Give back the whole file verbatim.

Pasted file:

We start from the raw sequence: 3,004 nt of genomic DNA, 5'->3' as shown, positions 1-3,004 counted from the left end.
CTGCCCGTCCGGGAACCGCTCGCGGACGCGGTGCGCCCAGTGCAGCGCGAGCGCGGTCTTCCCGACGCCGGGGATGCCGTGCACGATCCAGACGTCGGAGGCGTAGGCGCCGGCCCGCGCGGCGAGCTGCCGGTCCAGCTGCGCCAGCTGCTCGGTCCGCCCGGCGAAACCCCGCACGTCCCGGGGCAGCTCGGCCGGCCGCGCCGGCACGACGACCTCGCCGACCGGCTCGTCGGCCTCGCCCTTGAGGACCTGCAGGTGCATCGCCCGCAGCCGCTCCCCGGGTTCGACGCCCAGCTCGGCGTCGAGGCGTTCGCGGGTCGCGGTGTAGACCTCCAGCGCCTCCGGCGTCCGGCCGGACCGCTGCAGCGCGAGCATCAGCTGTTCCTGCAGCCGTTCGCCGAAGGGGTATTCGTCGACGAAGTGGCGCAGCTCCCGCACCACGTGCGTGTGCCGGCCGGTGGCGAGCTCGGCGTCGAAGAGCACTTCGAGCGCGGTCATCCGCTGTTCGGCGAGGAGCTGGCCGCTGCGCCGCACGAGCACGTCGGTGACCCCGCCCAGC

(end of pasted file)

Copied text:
We start from the raw sequence: 3,004 nt of genomic DNA, 5'->3' as shown, positions 1-3,004 counted from the left end.
CTGCCCGTCCGGGAACCGCTCGCGGACGCGGTGCGCCCAGTGCAGCGCGAGCGCGGTCTTCCCGACGCCGGGGATGCCGTGCACGATCCAGACGTCGGAGGCGTAGGCGCCGGCCCGCGCGGCGAGCTGCCGGTCCAGCTGCGCCAGCTGCTCGGTCCGCCCGGCGAAACCCCGCACGTCCCGGGGCAGCTCGGCCGGCCGCGCCGGCACGACGACCTCGCCGACCGGCTCGTCGGCCTCGCCCTTGAGGACCTGCAGGTGCATCGCCCGCAGCCGCTCCCCGGGTTCGACGCCCAGCTCGGCGTCGAGGCGTTCGCGGGTCGCGGTGTAGACCTCCAGCGCCTCCGGCGTCCGGCCGGACCGCTGCAGCGCGAGCATCAGCTGTTCCTGCAGCCGTTCGCCGAAGGGGTATTCGTCGACGAAGTGGCGCAGCTCCCGCACCACGTGCGTGTGCCGGCCGGTGGCGAGCTCGGCGTCGAAGAGCACTTCGAGCGCGGTCATCCGCTGTTCGGCGAGGAGCTGGCCGCTGCGCCGCACGAGCACGTCGGTGACCCCGCCCAGC